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Sunday Discussion: Is Monty too Reserved?

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Steve Dykes-USA TODAY Sports

From last night's game:

I do feel like we fought hard enough to win. There's a lot of things that I'd like to say that wouldn't be appropriate because I thought our guys battled and some things didn't go our way tonight. Like I told them, I have nothing bad to say about that game because of the way we competed. We just gave up a bad run the second to the third quarter, I think it was 33-10.

So if it wasn't anything the team did wrong, Monty Williams discourse had to lie with the referees. Yet, during that ill-fated run, he obviously didn't voice enough displeasure because no technical foul was called. And post-game, he still thought better to stay in his shell than say what was truly on his mind. It makes financial sense to avoid a fine, but at some point, shouldn't a coach make use of such strategy?

When thinking about some of the more successful teams, one can clearly recall moments where Doc Rivers, Erik Spoelstra, Tom Thibodeau and, most certainly, Greg Popovich have gotten their money's worth berating the referees or, taken things a step further, and aired out comments leading to NBA fines. The same can be said of coaches from the past such as Jerry Sloan:

As a player Jerry Sloan was one of the fiercest competitors to ever play the game and that fire carried over into his hall-of-fame coaching career. His competitiveness translated not only into motivating and willing his players to perform to their fullest potential, but also into fighting for every call he thought his team deserved.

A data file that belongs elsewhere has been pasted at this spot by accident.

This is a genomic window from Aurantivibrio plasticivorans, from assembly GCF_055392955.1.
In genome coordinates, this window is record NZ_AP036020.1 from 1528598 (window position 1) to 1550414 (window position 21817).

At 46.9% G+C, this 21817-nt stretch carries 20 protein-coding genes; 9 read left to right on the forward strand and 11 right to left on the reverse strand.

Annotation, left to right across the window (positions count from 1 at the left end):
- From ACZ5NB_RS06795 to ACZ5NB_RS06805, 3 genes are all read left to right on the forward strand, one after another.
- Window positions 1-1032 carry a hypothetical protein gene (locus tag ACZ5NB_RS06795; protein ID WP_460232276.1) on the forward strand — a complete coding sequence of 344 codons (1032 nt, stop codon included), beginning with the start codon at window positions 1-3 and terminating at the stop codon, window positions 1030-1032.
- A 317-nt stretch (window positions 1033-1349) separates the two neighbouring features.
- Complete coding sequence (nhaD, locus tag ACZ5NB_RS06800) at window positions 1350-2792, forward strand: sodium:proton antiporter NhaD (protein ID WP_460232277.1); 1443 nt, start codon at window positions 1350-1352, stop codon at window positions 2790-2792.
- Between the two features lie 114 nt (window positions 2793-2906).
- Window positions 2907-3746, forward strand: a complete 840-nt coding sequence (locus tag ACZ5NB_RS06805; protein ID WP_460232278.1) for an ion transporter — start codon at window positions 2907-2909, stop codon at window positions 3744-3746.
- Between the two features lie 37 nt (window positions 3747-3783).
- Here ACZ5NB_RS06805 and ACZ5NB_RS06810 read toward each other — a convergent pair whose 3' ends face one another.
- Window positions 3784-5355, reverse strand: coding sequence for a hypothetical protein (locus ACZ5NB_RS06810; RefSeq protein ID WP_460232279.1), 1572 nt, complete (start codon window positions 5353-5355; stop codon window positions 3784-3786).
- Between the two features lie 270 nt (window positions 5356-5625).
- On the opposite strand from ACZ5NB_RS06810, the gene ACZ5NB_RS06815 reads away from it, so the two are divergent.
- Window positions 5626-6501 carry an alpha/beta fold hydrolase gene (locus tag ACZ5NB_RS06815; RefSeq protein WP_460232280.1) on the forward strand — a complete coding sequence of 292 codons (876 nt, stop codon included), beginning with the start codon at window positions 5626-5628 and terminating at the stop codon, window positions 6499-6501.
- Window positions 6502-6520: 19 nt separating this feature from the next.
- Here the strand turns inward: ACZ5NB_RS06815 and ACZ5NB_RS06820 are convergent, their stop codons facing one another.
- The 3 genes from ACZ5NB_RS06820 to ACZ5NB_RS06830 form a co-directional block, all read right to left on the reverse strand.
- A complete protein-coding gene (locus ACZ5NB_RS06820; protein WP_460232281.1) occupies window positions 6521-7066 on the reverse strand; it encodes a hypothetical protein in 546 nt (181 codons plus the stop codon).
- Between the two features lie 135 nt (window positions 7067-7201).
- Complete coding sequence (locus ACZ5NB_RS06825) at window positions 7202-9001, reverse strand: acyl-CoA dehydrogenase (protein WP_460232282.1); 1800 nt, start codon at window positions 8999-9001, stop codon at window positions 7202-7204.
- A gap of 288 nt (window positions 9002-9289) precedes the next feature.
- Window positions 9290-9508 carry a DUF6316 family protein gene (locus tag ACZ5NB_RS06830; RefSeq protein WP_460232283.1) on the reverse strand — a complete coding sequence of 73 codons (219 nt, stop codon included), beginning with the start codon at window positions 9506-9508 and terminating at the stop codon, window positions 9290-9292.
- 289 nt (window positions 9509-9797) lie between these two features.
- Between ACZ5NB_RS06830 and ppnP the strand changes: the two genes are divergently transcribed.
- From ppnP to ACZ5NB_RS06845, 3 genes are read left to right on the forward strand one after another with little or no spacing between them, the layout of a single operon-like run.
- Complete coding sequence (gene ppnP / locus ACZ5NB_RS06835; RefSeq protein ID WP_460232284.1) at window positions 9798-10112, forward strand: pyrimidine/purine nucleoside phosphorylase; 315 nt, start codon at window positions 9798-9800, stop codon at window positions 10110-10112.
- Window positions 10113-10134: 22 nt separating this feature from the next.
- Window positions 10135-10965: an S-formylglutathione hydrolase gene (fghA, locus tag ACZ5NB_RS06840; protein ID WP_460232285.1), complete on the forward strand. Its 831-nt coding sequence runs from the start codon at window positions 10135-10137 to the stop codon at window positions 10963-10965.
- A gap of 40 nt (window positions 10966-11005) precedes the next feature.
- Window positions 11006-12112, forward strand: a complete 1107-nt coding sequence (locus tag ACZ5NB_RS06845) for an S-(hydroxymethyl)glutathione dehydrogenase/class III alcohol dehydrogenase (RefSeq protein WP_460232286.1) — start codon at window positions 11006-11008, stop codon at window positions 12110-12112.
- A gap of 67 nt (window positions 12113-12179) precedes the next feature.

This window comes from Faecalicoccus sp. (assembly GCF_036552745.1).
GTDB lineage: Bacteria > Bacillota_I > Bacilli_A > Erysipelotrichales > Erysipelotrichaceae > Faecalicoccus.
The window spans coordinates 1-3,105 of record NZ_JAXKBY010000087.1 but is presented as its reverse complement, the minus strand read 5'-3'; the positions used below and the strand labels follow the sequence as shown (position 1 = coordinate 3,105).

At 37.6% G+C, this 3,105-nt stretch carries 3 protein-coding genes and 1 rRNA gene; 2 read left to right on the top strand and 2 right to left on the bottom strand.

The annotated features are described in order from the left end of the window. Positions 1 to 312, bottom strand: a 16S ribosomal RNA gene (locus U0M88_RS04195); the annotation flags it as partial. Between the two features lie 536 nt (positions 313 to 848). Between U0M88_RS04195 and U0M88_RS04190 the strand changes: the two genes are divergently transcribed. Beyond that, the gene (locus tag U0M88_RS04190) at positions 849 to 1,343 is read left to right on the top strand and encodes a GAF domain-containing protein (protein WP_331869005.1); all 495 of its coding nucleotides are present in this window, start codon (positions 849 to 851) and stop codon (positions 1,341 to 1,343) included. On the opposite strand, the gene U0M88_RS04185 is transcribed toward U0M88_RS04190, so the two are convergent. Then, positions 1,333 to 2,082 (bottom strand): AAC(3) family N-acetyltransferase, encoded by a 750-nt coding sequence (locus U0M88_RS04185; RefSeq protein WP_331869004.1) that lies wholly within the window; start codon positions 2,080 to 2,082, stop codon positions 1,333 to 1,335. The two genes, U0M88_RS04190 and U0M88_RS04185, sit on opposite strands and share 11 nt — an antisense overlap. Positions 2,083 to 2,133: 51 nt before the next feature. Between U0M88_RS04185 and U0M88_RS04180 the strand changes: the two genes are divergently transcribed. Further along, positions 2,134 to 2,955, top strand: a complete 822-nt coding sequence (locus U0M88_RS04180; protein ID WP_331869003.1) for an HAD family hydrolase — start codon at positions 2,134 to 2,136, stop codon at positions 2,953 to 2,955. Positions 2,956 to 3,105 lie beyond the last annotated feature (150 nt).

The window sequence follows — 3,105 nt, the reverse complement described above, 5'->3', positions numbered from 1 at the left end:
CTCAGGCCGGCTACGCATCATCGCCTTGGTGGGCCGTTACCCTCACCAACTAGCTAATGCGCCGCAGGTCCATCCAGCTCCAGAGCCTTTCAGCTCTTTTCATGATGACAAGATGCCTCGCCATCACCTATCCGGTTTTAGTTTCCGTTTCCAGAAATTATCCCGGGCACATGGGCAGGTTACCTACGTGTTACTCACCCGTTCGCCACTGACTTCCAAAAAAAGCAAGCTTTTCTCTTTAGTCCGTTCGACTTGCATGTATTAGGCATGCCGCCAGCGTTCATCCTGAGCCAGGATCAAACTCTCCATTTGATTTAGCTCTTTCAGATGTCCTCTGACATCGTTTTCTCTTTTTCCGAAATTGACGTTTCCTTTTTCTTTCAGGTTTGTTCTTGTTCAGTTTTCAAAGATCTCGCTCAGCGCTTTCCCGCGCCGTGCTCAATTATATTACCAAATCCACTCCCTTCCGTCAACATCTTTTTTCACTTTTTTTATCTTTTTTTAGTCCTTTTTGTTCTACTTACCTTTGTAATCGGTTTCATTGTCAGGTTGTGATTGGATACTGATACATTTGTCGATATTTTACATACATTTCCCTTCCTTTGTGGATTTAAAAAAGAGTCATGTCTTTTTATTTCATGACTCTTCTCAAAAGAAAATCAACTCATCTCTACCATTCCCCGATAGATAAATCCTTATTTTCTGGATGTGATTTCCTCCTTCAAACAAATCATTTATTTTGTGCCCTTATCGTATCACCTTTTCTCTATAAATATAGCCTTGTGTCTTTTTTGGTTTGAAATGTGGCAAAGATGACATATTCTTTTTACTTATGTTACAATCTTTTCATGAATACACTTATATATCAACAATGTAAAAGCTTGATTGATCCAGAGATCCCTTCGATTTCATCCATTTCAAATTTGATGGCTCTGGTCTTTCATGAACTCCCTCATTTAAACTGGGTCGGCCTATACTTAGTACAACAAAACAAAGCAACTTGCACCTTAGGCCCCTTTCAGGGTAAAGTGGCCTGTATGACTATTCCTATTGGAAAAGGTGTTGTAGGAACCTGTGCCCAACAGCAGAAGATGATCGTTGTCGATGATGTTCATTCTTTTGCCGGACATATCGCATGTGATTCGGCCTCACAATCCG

When Jerry felt his team wasn’t receiving fair treatment from the officials, he let them know about it the best way he knew how: directly and with blunt honesty. He did so loudly and often with strong language, but most importantly he did so with the underlying message that he was willing to fight tooth and nail to help his team win.

Jazz Basketball went on to approximate Sloan picked up 446 technical fouls in his career, both as a coach and player. By comparison, ball don't lie king, Rasheed Wallace had 373 at the time of the article.

Undoubtedly, some coaches don't have the persona to be boisterous or flamboyant, but is it asking too much to see the emotions come spilling out every once in awhile? How about just faking it then? Letting the team know you're in the trenches with them 110% of the time is a nice tactic. Even better, is when that tantrum leads to a 50/50 type of call going your way in a very close game in one of the final possessions.

I've always figured a sporting match is a battle of competitive wills, one that begs to make use of all available tactical advantages. And that includes losing your cool some time. What say you?